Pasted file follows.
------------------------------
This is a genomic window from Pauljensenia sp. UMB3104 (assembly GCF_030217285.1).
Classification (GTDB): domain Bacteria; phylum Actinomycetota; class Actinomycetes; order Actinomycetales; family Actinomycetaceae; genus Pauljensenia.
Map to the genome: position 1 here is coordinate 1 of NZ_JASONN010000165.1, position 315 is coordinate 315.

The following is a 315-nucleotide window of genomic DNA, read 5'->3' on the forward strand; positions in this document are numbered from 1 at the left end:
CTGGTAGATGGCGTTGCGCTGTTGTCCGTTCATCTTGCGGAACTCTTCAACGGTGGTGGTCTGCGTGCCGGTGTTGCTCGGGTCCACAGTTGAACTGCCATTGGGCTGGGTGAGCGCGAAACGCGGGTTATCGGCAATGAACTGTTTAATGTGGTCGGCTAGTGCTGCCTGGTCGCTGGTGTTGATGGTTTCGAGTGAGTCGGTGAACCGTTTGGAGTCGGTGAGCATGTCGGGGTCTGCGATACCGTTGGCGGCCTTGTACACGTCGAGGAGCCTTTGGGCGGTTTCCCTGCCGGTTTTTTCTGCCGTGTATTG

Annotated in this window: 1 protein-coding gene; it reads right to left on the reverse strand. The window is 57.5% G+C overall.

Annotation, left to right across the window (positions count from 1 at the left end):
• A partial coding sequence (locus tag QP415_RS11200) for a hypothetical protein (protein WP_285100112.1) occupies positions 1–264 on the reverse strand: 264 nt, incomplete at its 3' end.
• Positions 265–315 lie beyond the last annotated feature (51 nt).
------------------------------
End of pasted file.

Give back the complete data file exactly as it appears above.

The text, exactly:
This is a genomic window from Pauljensenia sp. UMB3104 (assembly GCF_030217285.1).
Classification (GTDB): domain Bacteria; phylum Actinomycetota; class Actinomycetes; order Actinomycetales; family Actinomycetaceae; genus Pauljensenia.
Map to the genome: position 1 here is coordinate 1 of NZ_JASONN010000165.1, position 315 is coordinate 315.

The following is a 315-nucleotide window of genomic DNA, read 5'->3' on the forward strand; positions in this document are numbered from 1 at the left end:
CTGGTAGATGGCGTTGCGCTGTTGTCCGTTCATCTTGCGGAACTCTTCAACGGTGGTGGTCTGCGTGCCGGTGTTGCTCGGGTCCACAGTTGAACTGCCATTGGGCTGGGTGAGCGCGAAACGCGGGTTATCGGCAATGAACTGTTTAATGTGGTCGGCTAGTGCTGCCTGGTCGCTGGTGTTGATGGTTTCGAGTGAGTCGGTGAACCGTTTGGAGTCGGTGAGCATGTCGGGGTCTGCGATACCGTTGGCGGCCTTGTACACGTCGAGGAGCCTTTGGGCGGTTTCCCTGCCGGTTTTTTCTGCCGTGTATTG

Annotated in this window: 1 protein-coding gene; it reads right to left on the reverse strand. The window is 57.5% G+C overall.

Annotation, left to right across the window (positions count from 1 at the left end):
• A partial coding sequence (locus tag QP415_RS11200) for a hypothetical protein (protein WP_285100112.1) occupies positions 1–264 on the reverse strand: 264 nt, incomplete at its 3' end.
• Positions 265–315 lie beyond the last annotated feature (51 nt).